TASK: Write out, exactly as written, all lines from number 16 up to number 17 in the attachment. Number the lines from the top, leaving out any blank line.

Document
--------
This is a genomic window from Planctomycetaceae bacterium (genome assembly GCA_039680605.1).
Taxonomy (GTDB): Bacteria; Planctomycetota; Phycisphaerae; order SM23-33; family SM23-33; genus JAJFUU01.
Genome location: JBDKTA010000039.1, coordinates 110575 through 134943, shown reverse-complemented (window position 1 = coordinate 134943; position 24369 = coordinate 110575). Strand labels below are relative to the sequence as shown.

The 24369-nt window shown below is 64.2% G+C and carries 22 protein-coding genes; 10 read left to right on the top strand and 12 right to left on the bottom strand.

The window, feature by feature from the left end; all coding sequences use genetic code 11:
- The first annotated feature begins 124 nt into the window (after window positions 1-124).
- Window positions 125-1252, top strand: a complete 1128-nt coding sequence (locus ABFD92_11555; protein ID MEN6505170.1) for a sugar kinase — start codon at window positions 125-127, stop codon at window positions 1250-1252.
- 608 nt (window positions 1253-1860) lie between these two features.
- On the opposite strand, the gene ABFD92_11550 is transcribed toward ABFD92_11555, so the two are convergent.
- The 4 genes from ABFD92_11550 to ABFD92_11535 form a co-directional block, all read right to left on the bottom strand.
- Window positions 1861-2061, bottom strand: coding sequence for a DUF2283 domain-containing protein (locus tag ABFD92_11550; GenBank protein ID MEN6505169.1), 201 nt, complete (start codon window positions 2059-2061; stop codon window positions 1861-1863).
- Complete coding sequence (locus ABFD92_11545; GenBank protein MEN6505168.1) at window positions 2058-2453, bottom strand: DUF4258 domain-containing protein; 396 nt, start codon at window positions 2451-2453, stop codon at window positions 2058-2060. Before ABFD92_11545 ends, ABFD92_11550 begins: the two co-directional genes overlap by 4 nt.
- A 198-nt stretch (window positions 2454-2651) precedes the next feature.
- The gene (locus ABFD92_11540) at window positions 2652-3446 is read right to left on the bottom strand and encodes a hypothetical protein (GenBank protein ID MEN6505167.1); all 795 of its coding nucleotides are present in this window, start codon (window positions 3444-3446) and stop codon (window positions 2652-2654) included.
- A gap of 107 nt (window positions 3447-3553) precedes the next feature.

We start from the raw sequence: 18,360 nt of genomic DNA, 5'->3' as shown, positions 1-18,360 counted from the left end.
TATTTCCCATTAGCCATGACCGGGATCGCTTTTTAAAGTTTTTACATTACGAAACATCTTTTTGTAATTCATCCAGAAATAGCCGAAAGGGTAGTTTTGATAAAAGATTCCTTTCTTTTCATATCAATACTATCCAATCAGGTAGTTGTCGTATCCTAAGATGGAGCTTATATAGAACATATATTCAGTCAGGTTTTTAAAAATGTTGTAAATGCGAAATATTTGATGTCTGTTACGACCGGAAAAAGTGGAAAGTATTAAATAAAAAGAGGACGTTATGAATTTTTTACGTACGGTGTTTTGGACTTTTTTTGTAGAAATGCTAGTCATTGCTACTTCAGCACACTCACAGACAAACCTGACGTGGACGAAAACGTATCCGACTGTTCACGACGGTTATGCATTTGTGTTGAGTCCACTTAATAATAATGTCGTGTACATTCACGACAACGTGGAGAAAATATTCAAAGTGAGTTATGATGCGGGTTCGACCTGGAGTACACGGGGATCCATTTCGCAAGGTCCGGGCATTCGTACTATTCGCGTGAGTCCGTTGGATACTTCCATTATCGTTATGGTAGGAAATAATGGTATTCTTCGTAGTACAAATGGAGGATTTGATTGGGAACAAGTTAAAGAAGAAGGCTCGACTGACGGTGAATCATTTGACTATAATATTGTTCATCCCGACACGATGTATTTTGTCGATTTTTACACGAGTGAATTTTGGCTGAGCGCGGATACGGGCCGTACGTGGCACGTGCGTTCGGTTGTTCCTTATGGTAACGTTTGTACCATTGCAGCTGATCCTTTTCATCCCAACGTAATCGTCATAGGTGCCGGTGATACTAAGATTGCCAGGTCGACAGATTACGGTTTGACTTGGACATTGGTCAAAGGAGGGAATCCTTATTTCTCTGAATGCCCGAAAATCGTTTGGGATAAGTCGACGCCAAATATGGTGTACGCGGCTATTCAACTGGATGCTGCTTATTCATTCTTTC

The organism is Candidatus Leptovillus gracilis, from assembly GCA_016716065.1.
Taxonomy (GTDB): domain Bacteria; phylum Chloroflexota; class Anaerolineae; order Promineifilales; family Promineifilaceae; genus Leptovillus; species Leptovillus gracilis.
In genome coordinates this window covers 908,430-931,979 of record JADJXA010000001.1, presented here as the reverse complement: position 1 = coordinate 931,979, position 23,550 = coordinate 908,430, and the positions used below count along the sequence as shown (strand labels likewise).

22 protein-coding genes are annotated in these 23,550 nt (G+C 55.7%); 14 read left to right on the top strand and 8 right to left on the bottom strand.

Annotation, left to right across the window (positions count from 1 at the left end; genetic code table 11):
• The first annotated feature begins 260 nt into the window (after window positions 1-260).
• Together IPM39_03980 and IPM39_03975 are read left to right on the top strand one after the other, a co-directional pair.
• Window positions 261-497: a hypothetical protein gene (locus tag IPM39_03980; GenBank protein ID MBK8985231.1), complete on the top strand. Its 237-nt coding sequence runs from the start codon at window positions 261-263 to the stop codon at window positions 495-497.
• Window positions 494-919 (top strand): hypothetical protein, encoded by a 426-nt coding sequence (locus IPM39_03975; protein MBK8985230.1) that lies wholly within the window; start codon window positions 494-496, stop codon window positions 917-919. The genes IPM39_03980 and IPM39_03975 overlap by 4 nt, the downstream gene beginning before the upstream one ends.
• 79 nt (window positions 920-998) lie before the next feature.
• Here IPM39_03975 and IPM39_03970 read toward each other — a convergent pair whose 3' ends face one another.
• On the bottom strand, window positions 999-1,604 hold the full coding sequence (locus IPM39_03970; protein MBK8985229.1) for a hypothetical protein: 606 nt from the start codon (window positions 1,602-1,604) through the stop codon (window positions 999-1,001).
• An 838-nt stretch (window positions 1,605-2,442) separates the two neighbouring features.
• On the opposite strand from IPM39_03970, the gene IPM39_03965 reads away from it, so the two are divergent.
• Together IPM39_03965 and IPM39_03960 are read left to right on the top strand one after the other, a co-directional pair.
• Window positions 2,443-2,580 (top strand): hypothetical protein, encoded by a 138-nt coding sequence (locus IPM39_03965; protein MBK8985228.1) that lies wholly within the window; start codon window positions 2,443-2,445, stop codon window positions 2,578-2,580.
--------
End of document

We start from the raw sequence: 18,360 nt of genomic DNA, 5'->3' as shown, positions 1-18,360 counted from the left end.
TATTTCCCATTAGCCATGACCGGGATCGCTTTTTAAAGTTTTTACATTACGAAACATCTTTTTGTAATTCATCCAGAAATAGCCGAAAGGGTAGTTTTGATAAAAGATTCCTTTCTTTTCATATCAATACTATCCAATCAGGTAGTTGTCGTATCCTAAGATGGAGCTTATATAGAACATATATTCAGTCAGGTTTTTAAAAATGTTGTAAATGCGAAATATTTGATGTCTGTTACGACCGGAAAAAGTGGAAAGTATTAAATAAAAAGAGGACGTTATGAATTTTTTACGTACGGTGTTTTGGACTTTTTTTGTAGAAATGCTAGTCATTGCTACTTCAGCACACTCACAGACAAACCTGACGTGGACGAAAACGTATCCGACTGTTCACGACGGTTATGCATTTGTGTTGAGTCCACTTAATAATAATGTCGTGTACATTCACGACAACGTGGAGAAAATATTCAAAGTGAGTTATGATGCGGGTTCGACCTGGAGTACACGGGGATCCATTTCGCAAGGTCCGGGCATTCGTACTATTCGCGTGAGTCCGTTGGATACTTCCATTATCGTTATGGTAGGAAATAATGGTATTCTTCGTAGTACAAATGGAGGATTTGATTGGGAACAAGTTAAAGAAGAAGGCTCGACTGACGGTGAATCATTTGACTATAATATTGTTCATCCCGACACGATGTATTTTGTCGATTTTTACACGAGTGAATTTTGGCTGAGCGCGGATACGGGCCGTACGTGGCACGTGCGTTCGGTTGTTCCTTATGGTAACGTTTGTACCATTGCAGCTGATCCTTTTCATCCCAACGTAATCGTCATAGGTGCCGGTGATACTAAGATTGCCAGGTCGACAGATTACGGTTTGACTTGGACATTGGTCAAAGGAGGGAATCCTTATTTCTCTGAATGCCCGAAAATCGTTTGGGATAAGTCGACGCCAAATATGGTGTACGCGGCTATTCAACTGGATGCTGCTTATTCATTCTTTC